Crown urges tribunal to refuse radio review
The Government has asked the Waitangi Tribunal not to grant an urgent hearing to Maori who are seeking a share of the country's "digital dividend" radio spectrum.
Crown lawyers said Maori claimants appeared to have left their legal bid for a share of the highly prized spectrum deliberately late in order to "maximise interference" with its sale.
The spectrum, which will be freed up by the closure of analogue television broadcasts, is expected to fetch a few hundred million dollars at auction later this year, after which it will be redeployed to support 4G mobile networks.
The New Zealand Maori Council, the Wellington Maori Language Board and a third claimant applied for an urgent hearing on July 1, effectively reviving a claim for the spectrum that they first lodged in 2009.
But a memorandum filed with the tribunal on behalf of the Crown said the Government had already considered and dismissed earlier judgments from the tribunal which found radio spectrum was "taonga" (treasure).
That meant there was "no merit in expending further resources and prioritising the claim over other existing claims", the Crown lawyers said.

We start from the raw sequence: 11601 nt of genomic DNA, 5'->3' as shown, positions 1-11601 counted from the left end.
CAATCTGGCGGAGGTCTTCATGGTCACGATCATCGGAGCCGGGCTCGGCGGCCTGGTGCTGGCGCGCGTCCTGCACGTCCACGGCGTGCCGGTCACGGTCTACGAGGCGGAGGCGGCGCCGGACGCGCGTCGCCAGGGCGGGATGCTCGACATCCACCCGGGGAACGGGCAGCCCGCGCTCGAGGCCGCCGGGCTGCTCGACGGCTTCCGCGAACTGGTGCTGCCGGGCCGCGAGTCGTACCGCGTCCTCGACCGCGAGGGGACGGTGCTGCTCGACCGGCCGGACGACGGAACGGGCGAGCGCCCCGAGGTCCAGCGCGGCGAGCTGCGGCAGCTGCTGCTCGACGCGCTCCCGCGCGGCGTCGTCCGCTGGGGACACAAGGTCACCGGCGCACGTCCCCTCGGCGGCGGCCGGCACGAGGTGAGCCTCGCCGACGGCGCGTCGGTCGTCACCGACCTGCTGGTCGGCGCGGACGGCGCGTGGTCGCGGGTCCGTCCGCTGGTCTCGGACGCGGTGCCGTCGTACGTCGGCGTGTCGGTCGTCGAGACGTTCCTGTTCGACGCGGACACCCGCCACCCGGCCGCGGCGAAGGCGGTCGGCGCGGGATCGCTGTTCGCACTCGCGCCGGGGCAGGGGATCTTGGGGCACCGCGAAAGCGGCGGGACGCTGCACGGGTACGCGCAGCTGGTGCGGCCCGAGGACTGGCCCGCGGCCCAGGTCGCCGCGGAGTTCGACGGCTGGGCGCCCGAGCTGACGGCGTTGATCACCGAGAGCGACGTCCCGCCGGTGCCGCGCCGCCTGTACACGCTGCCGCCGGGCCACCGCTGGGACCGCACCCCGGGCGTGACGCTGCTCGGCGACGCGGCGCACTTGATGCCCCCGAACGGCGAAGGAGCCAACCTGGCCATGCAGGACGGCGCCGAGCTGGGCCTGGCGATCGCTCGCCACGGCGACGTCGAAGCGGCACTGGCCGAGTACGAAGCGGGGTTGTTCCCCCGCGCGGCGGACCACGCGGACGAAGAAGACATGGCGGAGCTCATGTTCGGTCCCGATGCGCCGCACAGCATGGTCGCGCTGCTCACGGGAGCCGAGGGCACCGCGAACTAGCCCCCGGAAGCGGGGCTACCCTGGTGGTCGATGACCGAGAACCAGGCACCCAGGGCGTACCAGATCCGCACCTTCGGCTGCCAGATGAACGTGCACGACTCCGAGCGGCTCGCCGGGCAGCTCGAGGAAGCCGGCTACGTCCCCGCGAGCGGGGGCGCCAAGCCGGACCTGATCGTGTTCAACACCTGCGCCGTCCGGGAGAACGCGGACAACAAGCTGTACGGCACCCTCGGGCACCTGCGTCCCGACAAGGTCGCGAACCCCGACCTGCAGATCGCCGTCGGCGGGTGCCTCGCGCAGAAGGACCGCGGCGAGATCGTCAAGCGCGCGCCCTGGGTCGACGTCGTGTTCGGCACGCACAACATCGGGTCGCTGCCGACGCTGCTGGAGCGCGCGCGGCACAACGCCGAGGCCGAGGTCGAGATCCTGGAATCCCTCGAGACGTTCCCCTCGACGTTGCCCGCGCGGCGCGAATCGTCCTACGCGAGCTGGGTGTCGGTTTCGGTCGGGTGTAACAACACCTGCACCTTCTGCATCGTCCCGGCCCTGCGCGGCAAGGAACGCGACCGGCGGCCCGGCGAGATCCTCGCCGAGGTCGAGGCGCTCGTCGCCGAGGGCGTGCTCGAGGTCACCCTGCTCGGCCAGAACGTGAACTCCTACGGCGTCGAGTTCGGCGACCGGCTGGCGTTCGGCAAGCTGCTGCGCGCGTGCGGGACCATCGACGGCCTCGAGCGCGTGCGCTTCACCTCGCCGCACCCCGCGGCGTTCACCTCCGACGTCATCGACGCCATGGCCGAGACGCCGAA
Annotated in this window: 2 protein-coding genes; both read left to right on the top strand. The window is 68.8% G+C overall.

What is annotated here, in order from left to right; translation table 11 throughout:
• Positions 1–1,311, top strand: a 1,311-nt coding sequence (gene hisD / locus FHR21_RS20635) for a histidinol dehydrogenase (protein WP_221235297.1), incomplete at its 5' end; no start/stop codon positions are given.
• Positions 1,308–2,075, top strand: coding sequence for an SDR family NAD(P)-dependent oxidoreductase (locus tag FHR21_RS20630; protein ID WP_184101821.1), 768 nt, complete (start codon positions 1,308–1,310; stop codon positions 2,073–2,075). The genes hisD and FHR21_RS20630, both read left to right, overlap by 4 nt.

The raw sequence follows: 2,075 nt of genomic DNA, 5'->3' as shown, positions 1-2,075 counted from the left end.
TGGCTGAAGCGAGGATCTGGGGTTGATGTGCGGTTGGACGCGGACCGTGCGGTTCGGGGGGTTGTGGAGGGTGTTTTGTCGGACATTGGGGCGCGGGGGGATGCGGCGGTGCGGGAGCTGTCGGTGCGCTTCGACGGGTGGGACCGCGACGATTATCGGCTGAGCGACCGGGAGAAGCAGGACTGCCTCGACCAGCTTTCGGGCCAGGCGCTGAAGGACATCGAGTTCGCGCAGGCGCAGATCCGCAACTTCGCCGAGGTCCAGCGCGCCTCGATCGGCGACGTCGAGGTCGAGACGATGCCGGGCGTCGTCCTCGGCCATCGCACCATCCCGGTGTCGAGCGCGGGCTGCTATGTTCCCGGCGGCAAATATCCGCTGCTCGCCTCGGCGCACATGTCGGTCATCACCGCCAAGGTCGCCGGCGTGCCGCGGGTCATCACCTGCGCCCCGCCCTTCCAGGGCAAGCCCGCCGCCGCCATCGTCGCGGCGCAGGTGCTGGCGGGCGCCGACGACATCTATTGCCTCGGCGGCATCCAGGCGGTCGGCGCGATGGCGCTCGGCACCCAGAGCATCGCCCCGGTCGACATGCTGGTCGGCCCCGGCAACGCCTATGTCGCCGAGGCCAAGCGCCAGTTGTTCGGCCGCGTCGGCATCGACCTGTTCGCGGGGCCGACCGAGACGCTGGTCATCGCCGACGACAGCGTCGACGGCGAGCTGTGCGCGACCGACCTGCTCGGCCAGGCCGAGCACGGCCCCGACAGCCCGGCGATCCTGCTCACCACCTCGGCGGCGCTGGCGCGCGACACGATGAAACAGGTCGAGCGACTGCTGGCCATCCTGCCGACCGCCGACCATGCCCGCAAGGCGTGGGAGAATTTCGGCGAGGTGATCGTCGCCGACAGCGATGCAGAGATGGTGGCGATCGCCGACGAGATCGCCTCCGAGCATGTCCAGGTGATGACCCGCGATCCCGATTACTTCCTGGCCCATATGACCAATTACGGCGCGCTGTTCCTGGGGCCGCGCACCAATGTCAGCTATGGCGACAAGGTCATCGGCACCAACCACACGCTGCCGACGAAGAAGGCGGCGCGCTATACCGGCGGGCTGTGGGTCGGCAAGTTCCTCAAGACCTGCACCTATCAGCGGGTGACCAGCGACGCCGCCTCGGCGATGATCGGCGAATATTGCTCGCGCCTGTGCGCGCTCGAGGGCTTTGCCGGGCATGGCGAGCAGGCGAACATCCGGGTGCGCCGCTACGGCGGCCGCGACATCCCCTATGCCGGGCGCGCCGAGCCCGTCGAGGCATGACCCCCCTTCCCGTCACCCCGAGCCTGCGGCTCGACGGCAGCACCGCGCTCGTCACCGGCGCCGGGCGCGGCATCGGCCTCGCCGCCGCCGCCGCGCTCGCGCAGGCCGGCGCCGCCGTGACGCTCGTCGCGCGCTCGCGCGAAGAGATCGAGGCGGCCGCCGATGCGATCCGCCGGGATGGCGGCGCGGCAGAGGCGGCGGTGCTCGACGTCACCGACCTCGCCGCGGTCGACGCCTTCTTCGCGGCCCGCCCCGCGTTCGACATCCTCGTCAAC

Communications Minister Amy Adams ruled out giving Maori a share of the spectrum in February, suggesting a $30 million fund could instead be established to promote Maori ICT initiatives.
Piripi Walker, treasurer of the Wellington Maori Language Board, said earlier this month that the claimants would not comment on the timing of the revival of the Waitangi Tribunal claim.
The spectrum auction has already been pushed back from last year, potentially delaying the future upgrade of rural mobile networks to 4G.
The Crown memorandum said the Government still intended to get the auction under way by its latest deadline of September 30, and that meant a final decision would need to be made in August on whether the auction would proceed.
It asked for a "prompt decision" from the tribunal on the claimants' request for urgency.
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